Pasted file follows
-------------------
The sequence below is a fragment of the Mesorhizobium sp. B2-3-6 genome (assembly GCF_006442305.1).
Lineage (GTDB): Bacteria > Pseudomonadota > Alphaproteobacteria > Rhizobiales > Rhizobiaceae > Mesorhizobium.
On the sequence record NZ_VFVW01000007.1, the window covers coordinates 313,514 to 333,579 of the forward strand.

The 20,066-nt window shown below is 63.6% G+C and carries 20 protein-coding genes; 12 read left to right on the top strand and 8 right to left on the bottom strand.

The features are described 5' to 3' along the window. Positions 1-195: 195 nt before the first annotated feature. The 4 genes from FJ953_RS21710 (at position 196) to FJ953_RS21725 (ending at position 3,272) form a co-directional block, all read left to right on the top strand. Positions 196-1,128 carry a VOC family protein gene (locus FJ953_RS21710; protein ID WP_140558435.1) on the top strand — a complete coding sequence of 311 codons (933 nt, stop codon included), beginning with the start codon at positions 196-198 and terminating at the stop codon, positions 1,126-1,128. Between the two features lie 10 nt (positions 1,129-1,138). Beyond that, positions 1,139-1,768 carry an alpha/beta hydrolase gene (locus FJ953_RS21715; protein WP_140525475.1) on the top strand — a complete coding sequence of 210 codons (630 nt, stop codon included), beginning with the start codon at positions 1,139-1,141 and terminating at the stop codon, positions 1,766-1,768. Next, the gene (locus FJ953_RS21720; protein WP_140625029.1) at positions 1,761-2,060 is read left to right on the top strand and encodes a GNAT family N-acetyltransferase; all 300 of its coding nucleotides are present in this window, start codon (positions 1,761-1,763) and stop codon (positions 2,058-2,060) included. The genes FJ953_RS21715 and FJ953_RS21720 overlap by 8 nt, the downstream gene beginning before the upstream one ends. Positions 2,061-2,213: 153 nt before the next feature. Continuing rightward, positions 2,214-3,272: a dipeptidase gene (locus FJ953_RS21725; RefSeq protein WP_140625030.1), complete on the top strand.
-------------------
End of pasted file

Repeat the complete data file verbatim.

The sequence below is a fragment of the Mesorhizobium sp. B2-3-6 genome (assembly GCF_006442305.1).
Lineage (GTDB): Bacteria > Pseudomonadota > Alphaproteobacteria > Rhizobiales > Rhizobiaceae > Mesorhizobium.
On the sequence record NZ_VFVW01000007.1, the window covers coordinates 313,514 to 333,579 of the forward strand.

The 20,066-nt window shown below is 63.6% G+C and carries 20 protein-coding genes; 12 read left to right on the top strand and 8 right to left on the bottom strand.

The features are described 5' to 3' along the window. Positions 1-195: 195 nt before the first annotated feature. The 4 genes from FJ953_RS21710 (at position 196) to FJ953_RS21725 (ending at position 3,272) form a co-directional block, all read left to right on the top strand. Positions 196-1,128 carry a VOC family protein gene (locus FJ953_RS21710; protein ID WP_140558435.1) on the top strand — a complete coding sequence of 311 codons (933 nt, stop codon included), beginning with the start codon at positions 196-198 and terminating at the stop codon, positions 1,126-1,128. Between the two features lie 10 nt (positions 1,129-1,138). Beyond that, positions 1,139-1,768 carry an alpha/beta hydrolase gene (locus FJ953_RS21715; protein WP_140525475.1) on the top strand — a complete coding sequence of 210 codons (630 nt, stop codon included), beginning with the start codon at positions 1,139-1,141 and terminating at the stop codon, positions 1,766-1,768. Next, the gene (locus FJ953_RS21720; protein WP_140625029.1) at positions 1,761-2,060 is read left to right on the top strand and encodes a GNAT family N-acetyltransferase; all 300 of its coding nucleotides are present in this window, start codon (positions 1,761-1,763) and stop codon (positions 2,058-2,060) included. The genes FJ953_RS21715 and FJ953_RS21720 overlap by 8 nt, the downstream gene beginning before the upstream one ends. Positions 2,061-2,213: 153 nt before the next feature. Continuing rightward, positions 2,214-3,272: a dipeptidase gene (locus FJ953_RS21725; RefSeq protein WP_140625030.1), complete on the top strand.